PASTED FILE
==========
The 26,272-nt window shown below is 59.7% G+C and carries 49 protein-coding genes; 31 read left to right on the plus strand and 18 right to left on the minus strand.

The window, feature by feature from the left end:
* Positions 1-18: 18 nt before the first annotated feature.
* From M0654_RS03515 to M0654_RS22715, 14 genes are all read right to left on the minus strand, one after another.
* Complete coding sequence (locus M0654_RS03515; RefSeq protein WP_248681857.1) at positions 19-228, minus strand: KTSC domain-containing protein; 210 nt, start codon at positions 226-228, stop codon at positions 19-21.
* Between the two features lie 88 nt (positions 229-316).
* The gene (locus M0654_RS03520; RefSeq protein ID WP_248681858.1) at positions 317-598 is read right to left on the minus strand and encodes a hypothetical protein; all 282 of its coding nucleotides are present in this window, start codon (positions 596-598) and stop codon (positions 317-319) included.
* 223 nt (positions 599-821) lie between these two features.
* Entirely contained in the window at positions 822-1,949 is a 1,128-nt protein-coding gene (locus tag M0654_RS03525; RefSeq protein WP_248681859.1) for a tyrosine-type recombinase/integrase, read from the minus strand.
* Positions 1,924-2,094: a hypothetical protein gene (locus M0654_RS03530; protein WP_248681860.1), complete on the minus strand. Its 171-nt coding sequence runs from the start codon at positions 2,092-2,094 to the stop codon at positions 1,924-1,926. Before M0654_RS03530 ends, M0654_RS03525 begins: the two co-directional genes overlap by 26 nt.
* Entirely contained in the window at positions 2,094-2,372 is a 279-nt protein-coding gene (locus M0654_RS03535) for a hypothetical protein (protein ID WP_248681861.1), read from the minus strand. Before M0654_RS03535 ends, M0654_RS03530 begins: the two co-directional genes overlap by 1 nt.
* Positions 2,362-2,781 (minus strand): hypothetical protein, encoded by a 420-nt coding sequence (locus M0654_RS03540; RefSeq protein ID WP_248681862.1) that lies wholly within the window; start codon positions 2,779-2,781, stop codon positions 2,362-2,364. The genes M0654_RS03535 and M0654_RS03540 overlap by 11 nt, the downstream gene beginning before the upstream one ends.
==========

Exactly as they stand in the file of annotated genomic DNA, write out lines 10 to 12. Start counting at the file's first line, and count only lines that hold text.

* Positions 1,924-2,094: a hypothetical protein gene (locus M0654_RS03530; protein WP_248681860.1), complete on the minus strand. Its 171-nt coding sequence runs from the start codon at positions 2,092-2,094 to the stop codon at positions 1,924-1,926. Before M0654_RS03530 ends, M0654_RS03525 begins: the two co-directional genes overlap by 26 nt.
* Entirely contained in the window at positions 2,094-2,372 is a 279-nt protein-coding gene (locus M0654_RS03535) for a hypothetical protein (protein ID WP_248681861.1), read from the minus strand. Before M0654_RS03535 ends, M0654_RS03530 begins: the two co-directional genes overlap by 1 nt.
* Positions 2,362-2,781 (minus strand): hypothetical protein, encoded by a 420-nt coding sequence (locus M0654_RS03540; RefSeq protein ID WP_248681862.1) that lies wholly within the window; start codon positions 2,779-2,781, stop codon positions 2,362-2,364. The genes M0654_RS03535 and M0654_RS03540 overlap by 11 nt, the downstream gene beginning before the upstream one ends.